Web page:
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" How charming is divine Philosophy! Not harsh and crabbed, as dull fools suppose, But musical as is Apollo's lute, And a perpetual feast of nectared sweets, Where no crude surfeit reigns. "
Comus: A Mask - Page 39
by John Milton - 1858 - 90 pages
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The Poetical Works of Milton, Young, Gray, Beattie, and Collins

English poetry - 1836
...carnal sensuality To a degenerate and degraded state. See. Br. How charming is divine Philosophy ! Not harsh, and crabbed, as dull fools suppose, But musical...of nectared sweets, Where no crude surfeit reigns. El. Br. List, list ; I hear Some far-off halloo break the silent air. Sec. B. Methought so too; what...
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Cook's Oracle: Containing Receipts for Plain Cookery, on the Most Economical ...

William Kitchiner - Cooking, English - 1836 - 422 pages
...noxious; — and that every thing that is Nasty is wholesome. " How charming is Divine Philosophy ! Not harsh, and crabbed, as dull fools suppose, But musical as is Apollo's lute, And a perpetual feast of nectar'd swcets, Where no crude surfeit reigns." — MILTON. Worthy William Shakspeare declared he...
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Another stroll, being the third, of W.C.S. and his alter idem friend P.P.

sir William Cusack Smith (2nd bart.) - 1836
...Religion winning to gaiety and youth. What has Milton said ? How charming is divine philosophy I Not harsh, and crabbed, as dull fools suppose; But musical as is Apollo's lute, And a perpetual feast of nectar'd sweets, Where no crude surfeit reigns.* Less than he has said of Philosophy, I would not,...
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Literary Remains of the Late William Hazlitt, Volume 1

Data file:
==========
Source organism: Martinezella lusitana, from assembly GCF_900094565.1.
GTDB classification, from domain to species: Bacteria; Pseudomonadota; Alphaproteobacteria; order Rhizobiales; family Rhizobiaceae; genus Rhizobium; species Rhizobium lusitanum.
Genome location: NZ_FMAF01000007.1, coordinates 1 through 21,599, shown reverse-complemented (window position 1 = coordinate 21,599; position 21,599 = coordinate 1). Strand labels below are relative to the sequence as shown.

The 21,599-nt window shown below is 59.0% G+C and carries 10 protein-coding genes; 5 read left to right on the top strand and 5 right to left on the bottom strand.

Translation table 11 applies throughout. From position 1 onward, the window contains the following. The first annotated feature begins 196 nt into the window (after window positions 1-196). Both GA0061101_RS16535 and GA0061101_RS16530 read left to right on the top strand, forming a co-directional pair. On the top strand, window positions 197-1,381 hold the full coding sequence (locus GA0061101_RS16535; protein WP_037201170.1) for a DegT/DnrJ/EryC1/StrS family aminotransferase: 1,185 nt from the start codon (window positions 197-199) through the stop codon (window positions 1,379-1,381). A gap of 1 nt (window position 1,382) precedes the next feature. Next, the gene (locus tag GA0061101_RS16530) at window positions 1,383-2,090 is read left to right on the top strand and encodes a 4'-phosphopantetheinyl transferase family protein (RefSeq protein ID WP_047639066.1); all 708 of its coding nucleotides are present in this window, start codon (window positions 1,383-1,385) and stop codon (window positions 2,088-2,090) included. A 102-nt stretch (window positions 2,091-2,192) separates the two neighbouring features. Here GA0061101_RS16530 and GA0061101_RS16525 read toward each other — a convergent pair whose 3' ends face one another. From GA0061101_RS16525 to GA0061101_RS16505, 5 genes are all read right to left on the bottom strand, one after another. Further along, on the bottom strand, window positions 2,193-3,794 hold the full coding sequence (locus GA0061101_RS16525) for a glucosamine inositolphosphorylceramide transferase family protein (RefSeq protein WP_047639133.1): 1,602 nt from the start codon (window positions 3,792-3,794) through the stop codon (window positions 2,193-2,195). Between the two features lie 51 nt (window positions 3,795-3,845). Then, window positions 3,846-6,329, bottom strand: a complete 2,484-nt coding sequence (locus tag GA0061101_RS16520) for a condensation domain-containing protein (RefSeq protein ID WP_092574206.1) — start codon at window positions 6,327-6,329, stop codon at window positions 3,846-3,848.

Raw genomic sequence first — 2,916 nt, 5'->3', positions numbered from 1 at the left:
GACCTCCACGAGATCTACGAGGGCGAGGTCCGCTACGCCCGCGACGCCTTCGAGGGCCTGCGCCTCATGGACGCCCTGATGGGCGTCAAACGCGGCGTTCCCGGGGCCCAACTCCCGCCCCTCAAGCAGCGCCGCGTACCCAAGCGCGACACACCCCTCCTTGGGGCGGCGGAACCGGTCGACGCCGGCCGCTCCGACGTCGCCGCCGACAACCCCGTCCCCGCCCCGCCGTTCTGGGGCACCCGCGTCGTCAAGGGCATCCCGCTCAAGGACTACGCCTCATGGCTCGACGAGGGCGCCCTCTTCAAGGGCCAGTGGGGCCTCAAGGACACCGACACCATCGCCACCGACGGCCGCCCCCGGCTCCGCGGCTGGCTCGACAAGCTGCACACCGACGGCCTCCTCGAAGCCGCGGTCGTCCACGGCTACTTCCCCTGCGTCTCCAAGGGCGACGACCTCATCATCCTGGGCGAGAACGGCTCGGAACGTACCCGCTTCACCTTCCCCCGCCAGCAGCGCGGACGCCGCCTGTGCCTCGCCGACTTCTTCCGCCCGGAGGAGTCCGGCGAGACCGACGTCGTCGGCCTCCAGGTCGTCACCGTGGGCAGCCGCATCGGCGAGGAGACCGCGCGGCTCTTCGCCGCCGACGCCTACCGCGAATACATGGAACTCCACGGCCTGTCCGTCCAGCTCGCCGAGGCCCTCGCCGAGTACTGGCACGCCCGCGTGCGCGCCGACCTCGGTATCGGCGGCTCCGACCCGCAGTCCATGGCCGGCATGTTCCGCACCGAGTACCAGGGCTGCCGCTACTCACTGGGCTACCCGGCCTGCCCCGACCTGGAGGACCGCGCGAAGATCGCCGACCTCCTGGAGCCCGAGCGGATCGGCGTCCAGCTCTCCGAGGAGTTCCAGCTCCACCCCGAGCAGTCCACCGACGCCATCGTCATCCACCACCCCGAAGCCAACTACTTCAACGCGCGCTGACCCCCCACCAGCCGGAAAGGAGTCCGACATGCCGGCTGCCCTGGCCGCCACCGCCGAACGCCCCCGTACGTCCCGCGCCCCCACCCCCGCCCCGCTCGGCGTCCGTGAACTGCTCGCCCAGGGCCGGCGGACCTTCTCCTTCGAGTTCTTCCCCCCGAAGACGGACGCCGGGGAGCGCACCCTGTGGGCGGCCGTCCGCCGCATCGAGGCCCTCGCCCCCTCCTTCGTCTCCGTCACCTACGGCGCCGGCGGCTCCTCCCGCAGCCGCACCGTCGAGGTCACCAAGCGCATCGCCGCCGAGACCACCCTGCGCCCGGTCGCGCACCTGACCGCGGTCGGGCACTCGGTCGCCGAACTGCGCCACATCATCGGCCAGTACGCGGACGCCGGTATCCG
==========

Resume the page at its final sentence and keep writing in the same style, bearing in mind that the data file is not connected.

William Hazlitt - 1836
...mind first became directed to the prosecution of philosophical inquiry, — to him, at least — " Not harsh and crabbed as dull fools suppose, But musical as is Apollo's lute." After having diligently studied the works of some of the most eminent metaphysicians, the youthful...
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Modernist Montage: The Obscurity of Vision in Cinema and Literature

P. Adams Sitney - Performing Arts - 1990 - 250 pages
...uniform. The tone with which he incants the lines from Comus: How charming is divine Philosophy! Not harsh, and crabbed as dull fools suppose, But musical as is Apollo's lute . . . (11. 476-78) argues against the message he asserts; in this context it forbodes a "crabbed" and...
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The Works of John Milton: With an Introduction and Bibliography

John Milton - Poetry - 1994 - 486 pages
...sensualty To a degenerate and degraded state. SECOND BROTHER How charming is divine Philosophy! Not harsh and crabbed, as dull fools suppose, But musical...Apollo's lute, And a perpetual feast of nectared sweets, ELDER BROTHER List! list! I hear 480 Some far-off hallo break the silent air. SECOND BROTHER Methought...
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New Directions in Economic Methodology

Roger Backhouse - Business & Economics - 1994 - 394 pages
...gentleman's [FCS Schiller's] particular bete noire, it will be as Shakespeare said (of it remember) 'Not harsh and crabbed, as dull fools suppose, But musical as is Apollo's lute,' etc. (5.S37)22 A division of labour presupposes a common enterprise. For Peirce there is a difference...
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Milton: The life

William Riley Parker, Gordon Campbell - Religion - 1996 - 1539 pages
...brother to exclaim (one must imagine the audience listening): How charming is divine philosophy I Not harsh and crabbed, as dull fools suppose, But musical...of nectared sweets Where no crude surfeit reigns. (476-80) At this point they hear someone approaching, and Milton gives the boys speeches probably more...
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Poetry and the Practical

William Gilmore Simms - Literary Criticism - 1998 - 124 pages
...diligence; but where did you ever see them feed their souls? At what fountains of sweet philosophy— "Not harsh and crabbed as dull fools suppose, But musical as is Apollo's lute," — have you beheld them drink of that Marah — that divine bitter, which refreshes the germ of immortality...
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Famous Lines: A Columbia Dictionary of Familiar Quotations

Robert Andrews - Reference - 1997 - 625 pages
...his tomb in Highgate Cemetery, London. 10 How charming is divine philosophy! Not harsh and crabb'd, as dull fools suppose, But musical as is Apollo's...of nectared sweets, Where no crude surfeit reigns. JOHN MlLTON, (1608-1674) British poet. Second brother, in "Comus," I. 476-80 (1637). 1 1 Bishop Berkeley...
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